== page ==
Posts Tagged ‘blastocyst’

IVF – the hurdles

Friday, October 2nd, 2009

So you’ve read the IVF manual and are all ready to start a cycle. What are some of the “wish I’d known that” snippets that veteran IVFers can share with you to help fill the knowledge gaps about what to expect? Well, one that comes up a lot is having a clear understanding of the not-so-straightforward hurdles involved in an IVF cycle. Here’s a typical comment from an IVFer …

When you start this journey you read the “ivf manual” and all sounds so easy – take some drugs, grow some eggs, have them collected, fertilised and put back in and voila! a baby. Ha!! They don’t tell you about the things that go wrong. Or the things that don’t work the way they should.

So, what are the main hurdles you face in an IVF cycle?

  1. Downregulation or precycle suppression might take longer – some gals do their downregulation blood tests after several days on Buserelin and find they need to keep downregulating for several more days before starting stims. If you’re on no precycle suppression or something very mild, you may find that you have a dominant follicle or a cyst at the beginning of your cycle and it may not be a good idea to proceed with stims.
  2. Assuming you get out of the starting blocks, your first hurdle is whether your ovaries will respond to the stims. This is assessed with blood tests (for estrogen, or E2) and an ultrasound. If you grow too few follicles or your E2 is too low or the follies don’t grow fast enough or your E2 doesn’t rise enough, the clinic is likely to cancel your cycle for poor response. The good news is that you may do better on another protocol – see an earlier post on IVF protocols for more information …
  3. Some women have the exact opposite problem to poor response – they overrespond. They grow too many follicles and their estrogen shoots dangerously high. In this case the clinic will either drop your dose of stims or stop stims altogether (this is called ‘coasting’). The blood tests continue, and if your E2 drops to a safe level they will let you trigger and go ahead with your egg collection; if the levels stay too high for too long, you may be cancelled for your own safety because you are at high risk of OHSS (ovarian hyperstimulation syndrome). Even if you make it to egg collection, you may be told it’ll be a freeze-all cycle – research shows that women at risk of OHSS are at higher risk if they do a fresh transfer and get pregnant.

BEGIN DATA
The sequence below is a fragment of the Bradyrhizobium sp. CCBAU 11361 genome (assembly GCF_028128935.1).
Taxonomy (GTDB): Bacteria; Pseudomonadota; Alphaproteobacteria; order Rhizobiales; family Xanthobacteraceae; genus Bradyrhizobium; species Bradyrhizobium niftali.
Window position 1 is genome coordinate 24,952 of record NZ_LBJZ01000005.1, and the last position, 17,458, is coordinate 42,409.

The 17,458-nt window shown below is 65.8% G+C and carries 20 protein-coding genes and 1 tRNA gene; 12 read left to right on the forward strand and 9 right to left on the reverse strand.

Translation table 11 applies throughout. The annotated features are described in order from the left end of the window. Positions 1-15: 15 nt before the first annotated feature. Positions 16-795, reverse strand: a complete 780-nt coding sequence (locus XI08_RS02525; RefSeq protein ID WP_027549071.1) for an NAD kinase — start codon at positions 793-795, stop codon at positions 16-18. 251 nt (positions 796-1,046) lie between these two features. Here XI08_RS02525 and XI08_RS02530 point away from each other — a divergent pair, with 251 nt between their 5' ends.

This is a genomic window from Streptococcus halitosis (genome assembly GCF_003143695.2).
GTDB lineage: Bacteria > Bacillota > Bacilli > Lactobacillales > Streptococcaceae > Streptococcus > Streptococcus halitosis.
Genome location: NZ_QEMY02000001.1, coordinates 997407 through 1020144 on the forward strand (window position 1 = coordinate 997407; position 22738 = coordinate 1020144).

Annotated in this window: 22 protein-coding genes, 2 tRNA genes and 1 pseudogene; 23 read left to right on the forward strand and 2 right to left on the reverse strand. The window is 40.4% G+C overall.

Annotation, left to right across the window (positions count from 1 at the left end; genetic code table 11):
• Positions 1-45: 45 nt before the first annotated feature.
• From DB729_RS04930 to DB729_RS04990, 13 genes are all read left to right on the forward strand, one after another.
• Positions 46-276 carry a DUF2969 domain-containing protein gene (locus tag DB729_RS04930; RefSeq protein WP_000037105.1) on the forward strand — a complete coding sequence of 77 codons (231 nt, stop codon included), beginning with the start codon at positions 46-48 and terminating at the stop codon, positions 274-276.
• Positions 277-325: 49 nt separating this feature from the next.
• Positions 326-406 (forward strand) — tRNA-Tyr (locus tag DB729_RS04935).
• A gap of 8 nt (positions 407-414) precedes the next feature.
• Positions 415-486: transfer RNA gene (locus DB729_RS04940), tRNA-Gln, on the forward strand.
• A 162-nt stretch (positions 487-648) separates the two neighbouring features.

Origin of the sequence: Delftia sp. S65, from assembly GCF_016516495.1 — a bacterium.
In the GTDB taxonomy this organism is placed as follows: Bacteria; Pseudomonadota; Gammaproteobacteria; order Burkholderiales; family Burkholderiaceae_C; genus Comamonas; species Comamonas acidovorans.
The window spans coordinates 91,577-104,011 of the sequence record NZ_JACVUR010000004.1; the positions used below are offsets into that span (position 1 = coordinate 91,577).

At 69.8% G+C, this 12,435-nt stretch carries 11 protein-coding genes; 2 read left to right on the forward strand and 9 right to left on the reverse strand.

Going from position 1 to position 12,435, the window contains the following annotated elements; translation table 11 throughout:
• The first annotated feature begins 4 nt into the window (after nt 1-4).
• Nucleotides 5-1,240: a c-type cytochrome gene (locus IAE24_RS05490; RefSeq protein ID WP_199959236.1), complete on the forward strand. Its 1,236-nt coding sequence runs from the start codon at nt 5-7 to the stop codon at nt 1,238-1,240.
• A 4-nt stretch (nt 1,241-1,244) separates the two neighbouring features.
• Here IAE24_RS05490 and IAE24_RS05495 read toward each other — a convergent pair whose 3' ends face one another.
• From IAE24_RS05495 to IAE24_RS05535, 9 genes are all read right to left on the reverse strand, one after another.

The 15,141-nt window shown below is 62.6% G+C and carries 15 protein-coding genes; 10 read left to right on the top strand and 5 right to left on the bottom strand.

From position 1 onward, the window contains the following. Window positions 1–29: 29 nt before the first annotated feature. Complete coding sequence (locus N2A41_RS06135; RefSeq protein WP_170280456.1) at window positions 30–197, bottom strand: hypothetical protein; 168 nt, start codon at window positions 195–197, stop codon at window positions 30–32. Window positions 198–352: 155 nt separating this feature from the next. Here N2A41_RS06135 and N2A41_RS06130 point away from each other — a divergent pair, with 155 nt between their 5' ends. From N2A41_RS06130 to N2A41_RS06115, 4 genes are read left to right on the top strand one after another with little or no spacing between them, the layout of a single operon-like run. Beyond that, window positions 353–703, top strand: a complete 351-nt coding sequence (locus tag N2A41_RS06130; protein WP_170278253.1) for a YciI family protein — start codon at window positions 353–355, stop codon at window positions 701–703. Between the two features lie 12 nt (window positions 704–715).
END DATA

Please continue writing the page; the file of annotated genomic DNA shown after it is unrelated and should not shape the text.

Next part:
4. You make it as far as egg collection (a.k.a. ‘retrieval’) and have 10 follicles. That’ll be 10 eggs, right? Unfortunately not. Not all follicles yield an egg, and some women have major problems at this hurdle, getting only eggs from only 50% of their follicles, or sometimes fewer. [See Empty Follicle Syndrome] Others have a 100% strike rate just about every time. So, it’s just the luck of the draw. In any case, you shouldn’t expect to get an egg from any follicle that was smaller than about 15-16mm at trigger, and you shouldn’t expect all your mature (large) follicles to yield eggs.
  5. Yay, we got six eggs!! That’ll be six embryos, right? If you’re lucky, yes, but there are more hurdles here too. First, it’s possible not all of your eggs were mature. Only the mature ones can potentially fertilise. And not all of them do. Some couples get 100% fertilisation just about every time, and others get a very low %. Some also get abnormal fertilisation, such as when two sperm enter one egg. ICSI can improve fertilisation rates if there are sperm issues or if the eggs have hard ‘zona’ (eggshells).
  6. The day after egg collection, the embryologist will usually call you to let you know how many of your eggs were mature and how many have fertilised normally. From there, you are in a waiting game to find out how many of those embryos will make it to Day 3, and how well they divide. Some may ‘arrest’ (stop growing) along the way, some will divide more slowly (or quickly) than is optimal. The best possible result is to have 4-cell embryos on Day 2 and 8-cell embryos on Day 3. The survival rate from fertilisation to Day 3 is not usually too bad.
  7. If you’re taking your fresh or leftover embryos from Day 3 to blastocyst stage, there is a VERY high die-off rate at this point. Before deciding to do this, I strongly recommend you read the post on this issue (2-day, 3-day or blast transfer?), discuss it with your doctor, nurse and embryologist, and make your wishes crystal clear.
  8. Once the embryos are transferred back to the uterus, you are in the dreaded 2ww (2-week wait). Arrrghh! Enjoy the first week because you are going to drive yourself insane in the second week obsessing about every twinge. 🙂